8 CSR Lessons from Clinton Global Initiative Members

3p Conferences
| Monday September 29th, 2014 | 0 Comments

CGI logoBy Cindy Mehallow

What makes the efforts of Clinton Global Initiative (GCI) members so successful? CGI members include foundations, corporations and NGOs that have made tangible progress in tackling some of the world’s most pressing problems. From 2005 through 2013, CGI community members have made 2,872 Commitments to Action that have affected the lives of 430 million people across 180 countries. Their efforts have helped rebuild Haiti, reduce greenhouse gas emissions, fight food insecurity, and promote education and economic opportunity for women and girls — to name a few of their initiatives.

So, how do they achieve these results? Listening to presenters during the recent CGI annual meeting in New York, I paid more attention to how they drove change than to what they accomplished.

As the meeting progressed, several themes began to emerge. Many of the ideas and principles described by presenters echoed success factors I’ve observed firsthand through my work with sustainability reporting clients and my pro-bono work on the municipal level. Even though I’d heard much of this advice before, it was a valuable reminder of some essential principles.

Here is a distillation of their wisdom for assessing your own corporate social responsibility (CSR) and sustainability efforts.

Click to continue reading »

Permalink CONTINUES » discuss Discuss This »

podium[Your News Here]

Zagster Aims a For a New Bike Sharing Model in Cleveland

Leon Kaye | Monday September 29th, 2014 | 0 Comments
Zagster, bike sharing, bicycling, Cleveland, bicycle sharing, public transportation, Ohio City, Leon Kaye

Bike Share for the city of Cleveland is entirely privately-funded and operated.

It did not attract as much attention as the bicycle sharing programs in Washington, D.C. and New York City, but earlier this month Zagster and several partners launched a program Cleveland, Ohio.

Part of the reason for the lack of coverage is that this pilot program is only in one part of the city. Meanwhile D.C.’s Capital Bikeshare had scored much attention for its extensiveness, while CitiBank’s big check to sponsor New York’s raised many eyebrows in the Big Apple. With the constant handwringing over whether bikesharing can survive in the long run, is Cleveland taking a risk — especially considering the cold temperatures several months out of the year?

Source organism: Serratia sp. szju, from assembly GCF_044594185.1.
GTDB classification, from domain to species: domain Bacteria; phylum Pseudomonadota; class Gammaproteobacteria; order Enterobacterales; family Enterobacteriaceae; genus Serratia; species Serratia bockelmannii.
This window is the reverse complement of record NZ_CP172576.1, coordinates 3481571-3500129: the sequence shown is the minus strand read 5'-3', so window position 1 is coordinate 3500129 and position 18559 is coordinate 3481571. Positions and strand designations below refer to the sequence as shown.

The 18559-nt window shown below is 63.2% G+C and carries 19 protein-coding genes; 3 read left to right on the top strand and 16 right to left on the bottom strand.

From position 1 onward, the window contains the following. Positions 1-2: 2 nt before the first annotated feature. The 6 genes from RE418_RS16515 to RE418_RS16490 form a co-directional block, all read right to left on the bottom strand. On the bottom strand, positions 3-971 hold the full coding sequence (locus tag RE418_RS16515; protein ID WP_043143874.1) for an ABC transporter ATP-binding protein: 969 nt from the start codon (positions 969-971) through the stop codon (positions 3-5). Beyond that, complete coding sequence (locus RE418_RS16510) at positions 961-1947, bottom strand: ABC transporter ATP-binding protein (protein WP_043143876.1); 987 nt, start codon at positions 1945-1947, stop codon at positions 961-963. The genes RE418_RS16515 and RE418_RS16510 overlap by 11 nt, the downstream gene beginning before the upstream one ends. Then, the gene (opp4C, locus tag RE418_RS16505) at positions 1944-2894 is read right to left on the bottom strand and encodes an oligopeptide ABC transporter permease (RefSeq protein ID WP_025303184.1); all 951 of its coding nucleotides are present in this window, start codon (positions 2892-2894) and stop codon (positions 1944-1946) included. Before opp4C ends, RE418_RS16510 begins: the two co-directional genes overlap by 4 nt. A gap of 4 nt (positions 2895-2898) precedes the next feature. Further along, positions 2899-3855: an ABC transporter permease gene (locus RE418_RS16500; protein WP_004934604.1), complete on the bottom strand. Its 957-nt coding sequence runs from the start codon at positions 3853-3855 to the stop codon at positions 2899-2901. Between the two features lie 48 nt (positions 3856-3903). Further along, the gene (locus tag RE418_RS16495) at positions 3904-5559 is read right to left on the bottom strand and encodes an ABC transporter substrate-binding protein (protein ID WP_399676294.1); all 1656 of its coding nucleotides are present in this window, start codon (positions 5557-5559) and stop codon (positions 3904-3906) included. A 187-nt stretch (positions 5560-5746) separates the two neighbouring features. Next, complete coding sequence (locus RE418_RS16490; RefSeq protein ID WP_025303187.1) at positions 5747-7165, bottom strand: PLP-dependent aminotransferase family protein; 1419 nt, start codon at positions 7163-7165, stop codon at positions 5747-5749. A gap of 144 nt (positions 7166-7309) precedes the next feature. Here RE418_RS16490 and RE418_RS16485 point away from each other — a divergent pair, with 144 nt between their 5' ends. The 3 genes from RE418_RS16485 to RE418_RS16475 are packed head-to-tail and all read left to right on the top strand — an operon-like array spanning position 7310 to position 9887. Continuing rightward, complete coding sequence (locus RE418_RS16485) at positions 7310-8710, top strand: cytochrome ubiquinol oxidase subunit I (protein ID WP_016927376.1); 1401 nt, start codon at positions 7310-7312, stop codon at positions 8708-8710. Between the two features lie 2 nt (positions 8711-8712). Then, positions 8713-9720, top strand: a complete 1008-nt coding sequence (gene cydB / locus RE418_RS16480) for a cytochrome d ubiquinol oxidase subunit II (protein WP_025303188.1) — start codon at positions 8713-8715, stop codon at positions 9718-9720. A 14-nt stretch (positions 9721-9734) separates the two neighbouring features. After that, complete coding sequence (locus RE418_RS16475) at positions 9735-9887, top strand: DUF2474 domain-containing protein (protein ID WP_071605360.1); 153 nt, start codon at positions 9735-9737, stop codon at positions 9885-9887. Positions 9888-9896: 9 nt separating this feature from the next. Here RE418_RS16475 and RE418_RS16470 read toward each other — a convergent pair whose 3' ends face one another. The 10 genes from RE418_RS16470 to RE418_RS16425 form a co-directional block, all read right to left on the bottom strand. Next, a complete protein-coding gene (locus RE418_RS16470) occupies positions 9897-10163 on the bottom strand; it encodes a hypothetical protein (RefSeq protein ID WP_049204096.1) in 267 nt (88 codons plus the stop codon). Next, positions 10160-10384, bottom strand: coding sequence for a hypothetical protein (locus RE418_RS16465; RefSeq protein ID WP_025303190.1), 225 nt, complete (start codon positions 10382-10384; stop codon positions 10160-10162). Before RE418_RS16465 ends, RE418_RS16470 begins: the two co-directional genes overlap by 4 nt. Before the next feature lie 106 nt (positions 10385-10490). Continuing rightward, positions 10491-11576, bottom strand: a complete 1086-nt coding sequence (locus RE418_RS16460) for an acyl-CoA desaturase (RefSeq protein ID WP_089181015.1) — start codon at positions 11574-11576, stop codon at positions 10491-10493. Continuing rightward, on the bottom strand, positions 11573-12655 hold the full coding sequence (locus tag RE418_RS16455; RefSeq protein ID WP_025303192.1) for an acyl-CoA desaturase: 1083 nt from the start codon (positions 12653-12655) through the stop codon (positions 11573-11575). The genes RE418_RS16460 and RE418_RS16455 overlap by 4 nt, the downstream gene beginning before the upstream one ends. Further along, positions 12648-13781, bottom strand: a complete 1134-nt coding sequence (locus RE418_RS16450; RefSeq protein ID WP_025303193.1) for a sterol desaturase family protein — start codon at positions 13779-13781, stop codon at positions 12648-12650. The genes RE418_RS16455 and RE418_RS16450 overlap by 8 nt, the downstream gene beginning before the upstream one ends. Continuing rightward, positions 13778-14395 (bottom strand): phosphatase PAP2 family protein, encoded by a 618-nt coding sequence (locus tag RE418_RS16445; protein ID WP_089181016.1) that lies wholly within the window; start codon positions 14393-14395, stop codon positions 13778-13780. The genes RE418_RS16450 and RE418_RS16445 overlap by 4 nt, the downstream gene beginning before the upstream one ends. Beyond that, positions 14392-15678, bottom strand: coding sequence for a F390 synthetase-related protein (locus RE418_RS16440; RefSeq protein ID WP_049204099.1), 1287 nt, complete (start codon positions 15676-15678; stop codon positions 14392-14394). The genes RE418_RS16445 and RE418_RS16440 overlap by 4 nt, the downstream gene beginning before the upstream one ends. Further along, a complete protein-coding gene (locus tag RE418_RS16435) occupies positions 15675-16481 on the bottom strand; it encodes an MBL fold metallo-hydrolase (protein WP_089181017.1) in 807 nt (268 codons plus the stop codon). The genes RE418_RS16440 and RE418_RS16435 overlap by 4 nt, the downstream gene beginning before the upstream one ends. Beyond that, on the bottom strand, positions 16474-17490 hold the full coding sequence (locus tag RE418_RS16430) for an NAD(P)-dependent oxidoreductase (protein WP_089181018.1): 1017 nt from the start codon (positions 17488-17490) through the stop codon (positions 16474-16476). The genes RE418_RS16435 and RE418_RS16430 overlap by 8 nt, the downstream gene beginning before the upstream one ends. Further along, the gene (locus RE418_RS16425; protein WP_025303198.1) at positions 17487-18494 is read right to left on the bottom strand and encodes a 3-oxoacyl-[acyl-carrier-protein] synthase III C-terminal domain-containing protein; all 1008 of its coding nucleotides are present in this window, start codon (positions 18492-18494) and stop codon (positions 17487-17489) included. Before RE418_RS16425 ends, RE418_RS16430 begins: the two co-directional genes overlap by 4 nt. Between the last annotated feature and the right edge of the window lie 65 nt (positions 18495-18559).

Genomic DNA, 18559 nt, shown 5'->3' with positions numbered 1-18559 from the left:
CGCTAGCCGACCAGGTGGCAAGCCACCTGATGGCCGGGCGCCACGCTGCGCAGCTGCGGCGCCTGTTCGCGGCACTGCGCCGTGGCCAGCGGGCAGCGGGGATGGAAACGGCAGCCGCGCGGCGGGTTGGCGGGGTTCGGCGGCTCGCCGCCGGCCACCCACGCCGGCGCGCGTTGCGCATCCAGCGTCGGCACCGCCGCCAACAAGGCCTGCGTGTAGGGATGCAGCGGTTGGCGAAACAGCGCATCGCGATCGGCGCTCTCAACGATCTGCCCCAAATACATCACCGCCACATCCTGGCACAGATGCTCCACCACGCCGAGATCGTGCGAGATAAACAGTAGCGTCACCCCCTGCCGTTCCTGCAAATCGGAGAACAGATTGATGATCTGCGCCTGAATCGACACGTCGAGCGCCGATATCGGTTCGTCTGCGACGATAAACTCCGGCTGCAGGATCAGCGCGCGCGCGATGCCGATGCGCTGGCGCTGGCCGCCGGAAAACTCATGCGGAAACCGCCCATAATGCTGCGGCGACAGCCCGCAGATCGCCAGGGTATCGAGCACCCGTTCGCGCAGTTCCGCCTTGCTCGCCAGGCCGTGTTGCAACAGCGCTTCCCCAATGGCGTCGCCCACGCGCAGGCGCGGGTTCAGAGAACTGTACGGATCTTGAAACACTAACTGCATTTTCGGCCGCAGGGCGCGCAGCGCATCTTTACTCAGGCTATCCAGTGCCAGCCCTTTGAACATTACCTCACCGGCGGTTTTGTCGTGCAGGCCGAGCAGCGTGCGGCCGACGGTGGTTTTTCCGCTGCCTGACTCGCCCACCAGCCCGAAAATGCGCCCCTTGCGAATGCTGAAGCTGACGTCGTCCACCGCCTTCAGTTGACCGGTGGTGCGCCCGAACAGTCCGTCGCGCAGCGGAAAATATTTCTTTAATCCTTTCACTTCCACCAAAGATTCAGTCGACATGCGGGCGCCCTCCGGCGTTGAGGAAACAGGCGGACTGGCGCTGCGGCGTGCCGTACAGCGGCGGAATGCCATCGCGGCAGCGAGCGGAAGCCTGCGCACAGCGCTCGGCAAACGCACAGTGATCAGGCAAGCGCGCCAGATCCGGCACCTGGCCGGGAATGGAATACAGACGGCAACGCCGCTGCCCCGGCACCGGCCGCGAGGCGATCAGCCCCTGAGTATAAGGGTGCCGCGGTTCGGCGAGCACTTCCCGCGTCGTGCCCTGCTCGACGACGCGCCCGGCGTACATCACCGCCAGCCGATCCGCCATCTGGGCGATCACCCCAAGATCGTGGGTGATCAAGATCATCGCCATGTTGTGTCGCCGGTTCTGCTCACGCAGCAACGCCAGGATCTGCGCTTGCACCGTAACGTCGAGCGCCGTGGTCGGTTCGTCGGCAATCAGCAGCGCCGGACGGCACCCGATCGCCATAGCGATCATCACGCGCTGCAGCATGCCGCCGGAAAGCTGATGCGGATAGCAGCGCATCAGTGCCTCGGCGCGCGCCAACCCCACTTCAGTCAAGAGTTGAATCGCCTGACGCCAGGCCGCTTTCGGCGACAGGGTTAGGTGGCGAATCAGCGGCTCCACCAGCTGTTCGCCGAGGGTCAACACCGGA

But for Zagster, Cleveland offered an opportunity to complement the company’s success on corporate and academic campuses. Already boasting of clients including DTE Energy, GM, Quicken Loans and most recently, Duke University, this Cambridge-based company is bullish on the future of bike sharing — with a few caveats.

Click to continue reading »

Permalink CONTINUES » discuss Discuss This »

Hershey Sweetens Up Its Palm Oil Sourcing Policy

Lauren Zanolli
| Monday September 29th, 2014 | 1 Comment

hershey's chocolate barThe Hershey Co. last week announced updates to its palm oil sourcing policy that provide more specific standards for growers to meet under its 2013 commitment to 100 percent sustainable and traceable palm oil. The updates fall largely in line with existing industry standards on sustainable growing practices but, with the help of a nonprofit supply chain consultant, denote an increased focus on traceability — a growing trend across the consumer products industry.

The new supplier standards include clarifications on previous commitments to avoid environmentally impactful growing practices like deforestation and peat farming. They also help to define best practices through international labor and human rights standards from the United Nations and the International Labor Organization. Hershey’s updated standards match existing standards for responsible farming from the industry’s leading certification group, the Roundtable on Sustainable Palm Oil (RSPO), which Hershey joined in 2011.

Earlier this year, the Pennsylvania-based company said it had met its goal of buying 100 percent “mass balance” RSPO certified palm oil — a mixture of sustainable-certified and conventional palm oils — a year ahead of its stated 2015 goal. Last year, the confectionery company announced it would commit to buying only fully traceable palm oil by the end of 2014.

Click to continue reading »

Permalink CONTINUES » discuss Discuss This »

Caesars Entertainment’s Environmental Stewardship Sparkles

Gina-Marie Cheeseman
| Monday September 29th, 2014 | 0 Comments

149539626_b11347df12_zCaesars Entertainment touts its commitment to environmental stewardship, but the company’s latest Corporate Citizenship Report demonstrates that it is more than just a mere boast.

The company achieved a 12.6 percent reduction in greenhouse gas (GHG) emissions in 2013, surpassing its goal of a 10 percent reduction. Caesars surpassed other goals including its goal for water reduction. The hotel chain reduced water use by 18 percent per air conditioned 1,000 square feet in 2013. The goal was to reduce water use by 10 percent by 2015 and 15 percent by 2020.

Environmental stewardship is a long-term strategy Caesars developed about six years ago, Gwen Migita, vice president of corporate citizenship and sustainability, told me. The company is currently in the next stage of its five-year strategy. “Environmental stewardship was a long-term strategy we really developed about six years ago,” Migita said. “From the top down, our CEO has made a commitment to sponsor and support our sustainability strategy.”

Click to continue reading »

Permalink CONTINUES » discuss Discuss This »

3p Weekend: Top 10 Sustainable U.S. Breweries

Mary Mazzoni